Just across the road from the new Nine Elms Tube station is a new Rainbow Plaque to mark a crucial location in a movie which changed perceptions in Thatcher’s Britain – and made a star of one of its leads. My Beautiful Laundrette was one of the first movies made by the infant Film Four productions, part of Channel 4. And the wash-house of the title was located where the plaque now marks the spot. TOBY PORTER reveals why it was important, and the South London roots of its star, the elusive Daniel Day-Lewis.
A plaque has been unveiled dedicated to the film My Beautiful Laundrette, made in Vauxhall in 1985.
It is in the footway in Wilcox Road, Vauxhall, at Powders laundrette, the titular location around which Stephen Frears’ movie revolved.
Starring Daniel Day-Lewis and Gordon Warnecke, with an Oscar-nominated original screenplay by Hanif Kureishi, My Beautiful Laundrette broke major ground in its bold exploration of race and sexuality in Thatcher-era London.
The film depicted British South Asian and LGBTQ+ people in their ordinary lives for the first time in mainstream cinema.
The story focuses on Omar, played by Warnecke, a young Pakistani man living in London, and his reunion and eventual romance with his old friend, a street punk named Johnny, played by Day-Lewis.
The two become the caretakers and business managers of a launderette originally owned by Omar’s uncle, Nasser.
The British Film Institute ranked My Beautiful Laundrette the 50th greatest British film of the 20th century.
The British cinema classic was filmed across Wandsworth, Battersea and Vauxhall in 1984, with the set design and the site found in Wilcox Road – right opposite the new Nine Elms Tube station.
Following a successful crowdfunding campaign – which included a special screening of the film at Clapham Picturehouse followed by a Q&A with the film’s cast and crew – £2,500 was raised by the Wandsworth LGBTQ+ Forum, Studio Voltaire and Lambeth council to install a Rainbow Plaque on September 10.
It is the first of the Rainbow plaques to incorporate the Progress Pride (2018) colours.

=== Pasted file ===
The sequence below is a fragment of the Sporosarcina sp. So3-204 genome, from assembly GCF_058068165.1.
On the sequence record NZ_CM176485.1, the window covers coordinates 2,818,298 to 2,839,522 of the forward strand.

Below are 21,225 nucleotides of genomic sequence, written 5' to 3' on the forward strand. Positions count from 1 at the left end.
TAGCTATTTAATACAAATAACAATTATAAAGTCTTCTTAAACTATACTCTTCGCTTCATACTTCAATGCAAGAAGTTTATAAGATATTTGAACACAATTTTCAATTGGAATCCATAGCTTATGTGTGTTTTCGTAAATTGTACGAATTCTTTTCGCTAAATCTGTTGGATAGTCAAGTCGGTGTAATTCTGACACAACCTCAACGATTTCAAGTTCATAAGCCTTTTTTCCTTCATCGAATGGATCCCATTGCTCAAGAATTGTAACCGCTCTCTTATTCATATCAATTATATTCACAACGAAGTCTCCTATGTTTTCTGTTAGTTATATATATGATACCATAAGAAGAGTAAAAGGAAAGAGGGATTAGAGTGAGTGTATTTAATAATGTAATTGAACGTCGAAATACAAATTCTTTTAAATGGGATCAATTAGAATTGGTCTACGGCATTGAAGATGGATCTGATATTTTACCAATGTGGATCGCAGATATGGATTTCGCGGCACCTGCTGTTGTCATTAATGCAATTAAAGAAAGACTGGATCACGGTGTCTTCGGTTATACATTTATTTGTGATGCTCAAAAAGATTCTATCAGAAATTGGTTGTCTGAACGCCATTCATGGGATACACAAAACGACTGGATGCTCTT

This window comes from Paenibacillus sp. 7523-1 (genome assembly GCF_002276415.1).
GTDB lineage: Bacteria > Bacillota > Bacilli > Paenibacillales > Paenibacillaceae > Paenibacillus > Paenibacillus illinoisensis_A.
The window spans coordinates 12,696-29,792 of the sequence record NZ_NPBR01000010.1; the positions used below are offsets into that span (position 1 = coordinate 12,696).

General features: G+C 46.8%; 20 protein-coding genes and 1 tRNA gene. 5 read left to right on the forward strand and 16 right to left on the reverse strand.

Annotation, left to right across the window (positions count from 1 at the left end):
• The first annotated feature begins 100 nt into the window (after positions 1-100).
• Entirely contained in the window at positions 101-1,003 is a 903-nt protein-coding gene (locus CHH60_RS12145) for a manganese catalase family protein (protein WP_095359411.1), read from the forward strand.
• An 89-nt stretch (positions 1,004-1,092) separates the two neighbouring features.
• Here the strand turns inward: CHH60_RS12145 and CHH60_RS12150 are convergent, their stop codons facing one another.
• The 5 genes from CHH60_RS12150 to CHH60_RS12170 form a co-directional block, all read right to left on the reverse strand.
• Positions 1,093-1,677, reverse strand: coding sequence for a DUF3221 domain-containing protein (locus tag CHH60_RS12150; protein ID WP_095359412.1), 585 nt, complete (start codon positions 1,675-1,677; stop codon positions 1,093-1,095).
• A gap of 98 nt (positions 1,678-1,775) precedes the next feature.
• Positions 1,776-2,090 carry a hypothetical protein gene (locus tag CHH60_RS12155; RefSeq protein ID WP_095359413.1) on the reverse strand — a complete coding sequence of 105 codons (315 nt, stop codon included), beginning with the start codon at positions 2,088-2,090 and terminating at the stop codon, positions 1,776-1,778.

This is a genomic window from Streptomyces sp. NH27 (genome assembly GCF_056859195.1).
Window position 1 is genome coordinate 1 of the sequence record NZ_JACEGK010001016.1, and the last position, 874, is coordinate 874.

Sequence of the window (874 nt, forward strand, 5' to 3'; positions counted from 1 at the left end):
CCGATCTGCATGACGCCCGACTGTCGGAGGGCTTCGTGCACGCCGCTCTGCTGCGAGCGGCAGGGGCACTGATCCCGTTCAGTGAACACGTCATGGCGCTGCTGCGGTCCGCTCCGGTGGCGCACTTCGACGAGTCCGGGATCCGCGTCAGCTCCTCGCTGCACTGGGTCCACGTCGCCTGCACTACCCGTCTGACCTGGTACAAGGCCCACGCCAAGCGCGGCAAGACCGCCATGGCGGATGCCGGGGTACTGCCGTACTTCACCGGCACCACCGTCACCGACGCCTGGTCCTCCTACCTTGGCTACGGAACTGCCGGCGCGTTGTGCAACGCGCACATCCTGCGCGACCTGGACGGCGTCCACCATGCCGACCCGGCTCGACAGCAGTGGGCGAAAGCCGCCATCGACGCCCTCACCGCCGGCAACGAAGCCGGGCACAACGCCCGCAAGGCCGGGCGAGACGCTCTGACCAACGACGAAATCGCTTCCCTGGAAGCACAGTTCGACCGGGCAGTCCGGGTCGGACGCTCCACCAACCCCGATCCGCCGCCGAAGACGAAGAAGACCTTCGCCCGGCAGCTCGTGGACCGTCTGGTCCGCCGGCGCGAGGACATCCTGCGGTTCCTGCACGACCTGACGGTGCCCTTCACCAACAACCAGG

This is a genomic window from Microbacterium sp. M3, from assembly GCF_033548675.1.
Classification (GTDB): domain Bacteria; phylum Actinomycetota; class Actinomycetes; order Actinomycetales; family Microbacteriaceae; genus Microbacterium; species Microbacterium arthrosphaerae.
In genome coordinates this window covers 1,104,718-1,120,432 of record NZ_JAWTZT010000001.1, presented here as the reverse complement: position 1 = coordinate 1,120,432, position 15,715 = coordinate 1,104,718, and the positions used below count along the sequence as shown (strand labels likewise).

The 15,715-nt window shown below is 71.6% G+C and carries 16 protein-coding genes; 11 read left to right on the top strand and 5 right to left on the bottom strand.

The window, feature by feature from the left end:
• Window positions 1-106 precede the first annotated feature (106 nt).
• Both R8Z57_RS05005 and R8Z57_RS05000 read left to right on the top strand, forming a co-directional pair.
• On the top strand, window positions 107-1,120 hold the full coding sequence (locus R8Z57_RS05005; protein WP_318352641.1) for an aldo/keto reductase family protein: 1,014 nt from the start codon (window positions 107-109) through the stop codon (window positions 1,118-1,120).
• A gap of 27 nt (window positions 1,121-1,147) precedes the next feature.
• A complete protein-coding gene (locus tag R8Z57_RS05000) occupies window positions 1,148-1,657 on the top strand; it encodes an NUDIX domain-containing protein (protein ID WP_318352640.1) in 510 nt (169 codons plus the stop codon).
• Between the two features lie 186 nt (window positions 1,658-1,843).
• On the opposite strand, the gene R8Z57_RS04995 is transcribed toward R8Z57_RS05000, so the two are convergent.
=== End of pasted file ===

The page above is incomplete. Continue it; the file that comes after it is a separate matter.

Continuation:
Mr Kureishi said: “What a privilege and honour it is to see My Beautiful Laundrette being recognised with a Rainbow Plaque.
“I’m really touched to see that the film still has such resonance within the LGBTQ+ community after all these years.
“To everyone involved in making this plaque happen, on behalf of all the cast and crew, a huge heartfelt thank you.”
David Robson, chairman of Wandsworth LGBTQ+ Forum, said: “I’m so very pleased that our wonderfully diverse LGBTQ+ community feel the same level of affection for the film that we do and share in our vision for the Rainbow Plaque project.
Councillor Claire Holland, the leader of Lambeth council, said: “This is a brilliant project and I’m delighted that the council has been able to throw its full support behind it.”
South London’s other Rainbow Plaque, dedicated to Oscar Wilde, was unveiled in 2019 on Platform 10 at Clapham Junction station because he was the victim of homophobic abuse there on November 20, 1895.
He was being transferred from Wandsworth prison to Reading gaol.
Main Pic: Some cast and crew from the film at the plaque.
Please make cheques payable to “MSI Media Limited” and send by post to South London Press, Unit 112, 160 Bromley Road, Catford, London SE6 2NZ
Former Housing Secretary Robert Jenrick has encouraged everyone in the country who can afford to do so to buy a newspaper, and told the Downing Street press briefing recently: “A free country needs a free press, and the newspapers of our country are under significant financial pressure”.
So if you have enjoyed reading this story, and if you can afford to do so, we would be so grateful if you can buy our newspaper or make a donation, which will allow us to continue to bring stories like this one to you both in print and online.